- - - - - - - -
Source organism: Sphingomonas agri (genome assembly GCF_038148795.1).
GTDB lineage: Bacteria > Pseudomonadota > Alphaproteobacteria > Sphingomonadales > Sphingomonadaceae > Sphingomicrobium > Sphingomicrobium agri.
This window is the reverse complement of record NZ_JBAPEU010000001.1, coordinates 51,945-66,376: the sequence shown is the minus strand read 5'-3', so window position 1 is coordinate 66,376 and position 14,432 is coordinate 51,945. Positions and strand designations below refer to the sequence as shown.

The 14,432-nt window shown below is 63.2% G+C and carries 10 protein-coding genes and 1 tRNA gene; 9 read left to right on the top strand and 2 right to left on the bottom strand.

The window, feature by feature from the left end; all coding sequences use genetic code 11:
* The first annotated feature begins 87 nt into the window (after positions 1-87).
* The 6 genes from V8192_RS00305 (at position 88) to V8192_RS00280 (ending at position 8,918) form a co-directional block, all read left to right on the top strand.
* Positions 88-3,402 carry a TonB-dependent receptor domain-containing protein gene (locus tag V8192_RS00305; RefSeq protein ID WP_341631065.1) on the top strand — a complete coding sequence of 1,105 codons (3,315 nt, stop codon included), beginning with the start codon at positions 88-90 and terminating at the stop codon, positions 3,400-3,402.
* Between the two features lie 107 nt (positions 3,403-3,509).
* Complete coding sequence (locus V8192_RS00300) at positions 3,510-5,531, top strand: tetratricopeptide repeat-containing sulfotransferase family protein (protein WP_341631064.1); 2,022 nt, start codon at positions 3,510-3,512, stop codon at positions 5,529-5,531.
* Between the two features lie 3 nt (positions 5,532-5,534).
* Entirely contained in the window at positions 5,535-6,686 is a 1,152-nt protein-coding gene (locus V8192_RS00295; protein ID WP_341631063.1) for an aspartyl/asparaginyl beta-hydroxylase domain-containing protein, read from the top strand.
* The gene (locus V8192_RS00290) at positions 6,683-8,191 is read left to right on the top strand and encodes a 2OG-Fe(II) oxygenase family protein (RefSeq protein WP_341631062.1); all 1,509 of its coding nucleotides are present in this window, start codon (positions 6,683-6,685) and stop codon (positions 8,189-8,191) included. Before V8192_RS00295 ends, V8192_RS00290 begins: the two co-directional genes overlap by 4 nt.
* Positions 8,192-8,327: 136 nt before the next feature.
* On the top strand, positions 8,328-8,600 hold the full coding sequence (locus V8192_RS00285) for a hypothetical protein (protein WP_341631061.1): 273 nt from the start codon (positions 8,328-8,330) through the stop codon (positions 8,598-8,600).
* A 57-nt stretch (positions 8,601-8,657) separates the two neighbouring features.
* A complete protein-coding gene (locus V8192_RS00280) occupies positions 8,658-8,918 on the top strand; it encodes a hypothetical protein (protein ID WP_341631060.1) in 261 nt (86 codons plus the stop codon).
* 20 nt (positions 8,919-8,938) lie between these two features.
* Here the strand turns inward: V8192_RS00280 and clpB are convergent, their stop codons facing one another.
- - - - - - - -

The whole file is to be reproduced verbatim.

Source organism: Sphingomonas agri (genome assembly GCF_038148795.1).
GTDB lineage: Bacteria > Pseudomonadota > Alphaproteobacteria > Sphingomonadales > Sphingomonadaceae > Sphingomicrobium > Sphingomicrobium agri.
This window is the reverse complement of record NZ_JBAPEU010000001.1, coordinates 51,945-66,376: the sequence shown is the minus strand read 5'-3', so window position 1 is coordinate 66,376 and position 14,432 is coordinate 51,945. Positions and strand designations below refer to the sequence as shown.

The 14,432-nt window shown below is 63.2% G+C and carries 10 protein-coding genes and 1 tRNA gene; 9 read left to right on the top strand and 2 right to left on the bottom strand.

The window, feature by feature from the left end; all coding sequences use genetic code 11:
* The first annotated feature begins 87 nt into the window (after positions 1-87).
* The 6 genes from V8192_RS00305 (at position 88) to V8192_RS00280 (ending at position 8,918) form a co-directional block, all read left to right on the top strand.
* Positions 88-3,402 carry a TonB-dependent receptor domain-containing protein gene (locus tag V8192_RS00305; RefSeq protein ID WP_341631065.1) on the top strand — a complete coding sequence of 1,105 codons (3,315 nt, stop codon included), beginning with the start codon at positions 88-90 and terminating at the stop codon, positions 3,400-3,402.
* Between the two features lie 107 nt (positions 3,403-3,509).
* Complete coding sequence (locus V8192_RS00300) at positions 3,510-5,531, top strand: tetratricopeptide repeat-containing sulfotransferase family protein (protein WP_341631064.1); 2,022 nt, start codon at positions 3,510-3,512, stop codon at positions 5,529-5,531.
* Between the two features lie 3 nt (positions 5,532-5,534).
* Entirely contained in the window at positions 5,535-6,686 is a 1,152-nt protein-coding gene (locus V8192_RS00295; protein ID WP_341631063.1) for an aspartyl/asparaginyl beta-hydroxylase domain-containing protein, read from the top strand.
* The gene (locus V8192_RS00290) at positions 6,683-8,191 is read left to right on the top strand and encodes a 2OG-Fe(II) oxygenase family protein (RefSeq protein WP_341631062.1); all 1,509 of its coding nucleotides are present in this window, start codon (positions 6,683-6,685) and stop codon (positions 8,189-8,191) included. Before V8192_RS00295 ends, V8192_RS00290 begins: the two co-directional genes overlap by 4 nt.
* Positions 8,192-8,327: 136 nt before the next feature.
* On the top strand, positions 8,328-8,600 hold the full coding sequence (locus V8192_RS00285) for a hypothetical protein (protein WP_341631061.1): 273 nt from the start codon (positions 8,328-8,330) through the stop codon (positions 8,598-8,600).
* A 57-nt stretch (positions 8,601-8,657) separates the two neighbouring features.
* A complete protein-coding gene (locus V8192_RS00280) occupies positions 8,658-8,918 on the top strand; it encodes a hypothetical protein (protein ID WP_341631060.1) in 261 nt (86 codons plus the stop codon).
* 20 nt (positions 8,919-8,938) lie between these two features.
* Here the strand turns inward: V8192_RS00280 and clpB are convergent, their stop codons facing one another.